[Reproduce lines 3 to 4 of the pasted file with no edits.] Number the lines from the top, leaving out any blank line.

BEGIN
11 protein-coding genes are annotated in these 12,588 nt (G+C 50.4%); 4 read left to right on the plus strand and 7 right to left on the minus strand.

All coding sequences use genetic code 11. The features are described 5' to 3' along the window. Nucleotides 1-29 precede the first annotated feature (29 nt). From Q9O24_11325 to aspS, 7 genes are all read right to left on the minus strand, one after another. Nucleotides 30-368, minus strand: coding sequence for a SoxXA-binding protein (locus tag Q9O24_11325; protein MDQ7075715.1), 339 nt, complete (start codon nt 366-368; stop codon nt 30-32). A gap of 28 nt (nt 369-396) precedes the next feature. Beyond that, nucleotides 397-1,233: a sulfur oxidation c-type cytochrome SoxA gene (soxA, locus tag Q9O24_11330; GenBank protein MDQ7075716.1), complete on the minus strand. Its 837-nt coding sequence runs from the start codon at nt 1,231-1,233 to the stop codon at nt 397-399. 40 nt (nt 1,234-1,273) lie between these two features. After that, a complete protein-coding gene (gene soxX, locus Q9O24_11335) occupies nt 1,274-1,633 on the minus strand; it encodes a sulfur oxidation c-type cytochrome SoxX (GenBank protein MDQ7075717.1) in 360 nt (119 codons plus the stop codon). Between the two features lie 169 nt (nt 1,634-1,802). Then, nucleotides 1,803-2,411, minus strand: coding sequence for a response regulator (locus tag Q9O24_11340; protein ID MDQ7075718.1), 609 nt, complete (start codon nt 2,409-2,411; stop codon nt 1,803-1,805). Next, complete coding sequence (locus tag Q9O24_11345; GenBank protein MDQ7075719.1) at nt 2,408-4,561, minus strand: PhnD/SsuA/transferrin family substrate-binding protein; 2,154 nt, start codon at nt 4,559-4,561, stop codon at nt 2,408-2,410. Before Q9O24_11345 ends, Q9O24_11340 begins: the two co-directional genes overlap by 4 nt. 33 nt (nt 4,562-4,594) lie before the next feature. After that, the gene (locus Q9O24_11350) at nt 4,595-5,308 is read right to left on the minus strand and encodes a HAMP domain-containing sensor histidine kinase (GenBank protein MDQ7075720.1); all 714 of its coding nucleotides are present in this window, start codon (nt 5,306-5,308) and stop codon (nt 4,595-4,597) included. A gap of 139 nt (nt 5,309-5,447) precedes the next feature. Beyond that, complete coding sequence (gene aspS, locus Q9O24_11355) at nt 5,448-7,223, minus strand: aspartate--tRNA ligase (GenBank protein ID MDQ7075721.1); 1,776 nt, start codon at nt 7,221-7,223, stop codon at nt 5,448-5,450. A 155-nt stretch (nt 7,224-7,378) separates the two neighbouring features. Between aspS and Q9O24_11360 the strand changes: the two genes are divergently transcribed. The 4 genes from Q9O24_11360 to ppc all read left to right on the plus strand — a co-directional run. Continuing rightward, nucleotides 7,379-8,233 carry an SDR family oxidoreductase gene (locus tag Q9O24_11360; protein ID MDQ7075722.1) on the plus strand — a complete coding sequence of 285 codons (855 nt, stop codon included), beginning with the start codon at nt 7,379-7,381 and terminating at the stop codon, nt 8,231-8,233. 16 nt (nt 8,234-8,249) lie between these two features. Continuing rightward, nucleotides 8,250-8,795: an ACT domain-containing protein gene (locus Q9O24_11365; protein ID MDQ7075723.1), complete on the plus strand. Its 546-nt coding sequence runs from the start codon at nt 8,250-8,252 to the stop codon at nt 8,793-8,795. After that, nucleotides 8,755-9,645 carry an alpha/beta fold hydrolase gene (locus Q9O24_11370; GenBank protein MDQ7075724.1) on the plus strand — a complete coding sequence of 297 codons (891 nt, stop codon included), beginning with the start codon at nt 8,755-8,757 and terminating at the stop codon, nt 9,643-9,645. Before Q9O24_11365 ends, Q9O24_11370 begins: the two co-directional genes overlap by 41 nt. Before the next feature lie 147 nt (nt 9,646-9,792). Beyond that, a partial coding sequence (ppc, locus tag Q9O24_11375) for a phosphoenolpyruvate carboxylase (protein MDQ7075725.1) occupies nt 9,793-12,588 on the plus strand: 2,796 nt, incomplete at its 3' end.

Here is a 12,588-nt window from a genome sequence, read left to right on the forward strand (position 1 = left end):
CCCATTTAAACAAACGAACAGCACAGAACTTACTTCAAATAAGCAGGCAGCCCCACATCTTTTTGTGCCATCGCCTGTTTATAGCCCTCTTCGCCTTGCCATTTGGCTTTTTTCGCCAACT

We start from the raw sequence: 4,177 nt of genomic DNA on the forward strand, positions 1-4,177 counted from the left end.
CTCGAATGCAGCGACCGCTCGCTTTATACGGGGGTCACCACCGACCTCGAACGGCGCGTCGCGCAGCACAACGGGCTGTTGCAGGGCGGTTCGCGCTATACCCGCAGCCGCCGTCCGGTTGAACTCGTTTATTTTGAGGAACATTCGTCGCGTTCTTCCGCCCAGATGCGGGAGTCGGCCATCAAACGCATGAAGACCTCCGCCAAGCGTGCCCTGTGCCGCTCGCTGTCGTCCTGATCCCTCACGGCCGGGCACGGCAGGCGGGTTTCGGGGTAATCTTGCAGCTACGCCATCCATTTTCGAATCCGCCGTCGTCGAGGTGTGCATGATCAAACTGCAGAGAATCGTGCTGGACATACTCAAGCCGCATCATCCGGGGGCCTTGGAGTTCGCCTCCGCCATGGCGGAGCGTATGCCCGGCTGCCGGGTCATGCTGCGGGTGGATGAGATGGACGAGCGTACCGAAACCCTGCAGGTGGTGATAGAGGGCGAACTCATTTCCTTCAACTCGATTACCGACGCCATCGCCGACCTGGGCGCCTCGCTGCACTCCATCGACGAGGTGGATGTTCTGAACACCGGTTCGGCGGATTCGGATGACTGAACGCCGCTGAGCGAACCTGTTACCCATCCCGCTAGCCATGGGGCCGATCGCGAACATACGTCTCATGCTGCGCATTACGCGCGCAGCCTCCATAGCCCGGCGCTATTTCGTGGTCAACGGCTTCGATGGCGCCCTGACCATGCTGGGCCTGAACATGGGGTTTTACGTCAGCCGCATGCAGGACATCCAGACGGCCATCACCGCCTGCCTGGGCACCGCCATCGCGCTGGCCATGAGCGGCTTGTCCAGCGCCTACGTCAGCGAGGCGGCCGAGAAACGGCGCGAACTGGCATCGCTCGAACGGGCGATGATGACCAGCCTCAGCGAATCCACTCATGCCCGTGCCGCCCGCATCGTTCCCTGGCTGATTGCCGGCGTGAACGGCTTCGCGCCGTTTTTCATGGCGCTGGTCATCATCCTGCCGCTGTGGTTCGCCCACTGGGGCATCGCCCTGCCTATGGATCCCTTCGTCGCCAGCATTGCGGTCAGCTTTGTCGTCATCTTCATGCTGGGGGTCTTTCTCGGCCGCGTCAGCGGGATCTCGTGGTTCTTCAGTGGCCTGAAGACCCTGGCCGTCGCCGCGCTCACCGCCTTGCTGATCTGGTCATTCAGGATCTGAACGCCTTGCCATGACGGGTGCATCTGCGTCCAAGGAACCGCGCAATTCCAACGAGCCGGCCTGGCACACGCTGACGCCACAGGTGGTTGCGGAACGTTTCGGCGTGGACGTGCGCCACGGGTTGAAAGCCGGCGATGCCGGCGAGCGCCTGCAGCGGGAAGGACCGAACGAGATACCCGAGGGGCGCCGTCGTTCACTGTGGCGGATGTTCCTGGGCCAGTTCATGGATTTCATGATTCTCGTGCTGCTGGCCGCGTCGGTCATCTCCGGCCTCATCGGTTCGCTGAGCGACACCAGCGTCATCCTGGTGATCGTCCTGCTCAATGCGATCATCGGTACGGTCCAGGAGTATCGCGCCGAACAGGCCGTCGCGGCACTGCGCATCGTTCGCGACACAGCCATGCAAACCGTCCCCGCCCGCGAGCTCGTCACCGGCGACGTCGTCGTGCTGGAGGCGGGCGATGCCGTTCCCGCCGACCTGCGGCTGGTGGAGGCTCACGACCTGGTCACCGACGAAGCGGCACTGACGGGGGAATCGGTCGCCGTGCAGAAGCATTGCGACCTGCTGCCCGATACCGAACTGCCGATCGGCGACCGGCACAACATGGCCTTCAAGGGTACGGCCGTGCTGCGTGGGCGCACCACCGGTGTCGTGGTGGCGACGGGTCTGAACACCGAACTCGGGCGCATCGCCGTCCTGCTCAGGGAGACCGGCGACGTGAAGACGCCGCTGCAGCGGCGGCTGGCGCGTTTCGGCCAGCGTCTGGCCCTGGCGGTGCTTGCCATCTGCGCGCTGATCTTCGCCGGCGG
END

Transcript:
Here is a 12,588-nt window from a genome sequence, read left to right on the forward strand (position 1 = left end):
CCCATTTAAACAAACGAACAGCACAGAACTTACTTCAAATAAGCAGGCAGCCCCACATCTTTTTGTGCCATCGCCTGTTTATAGCCCTCTTCGCCTTGCCATTTGGCTTTTTTCGCCAACT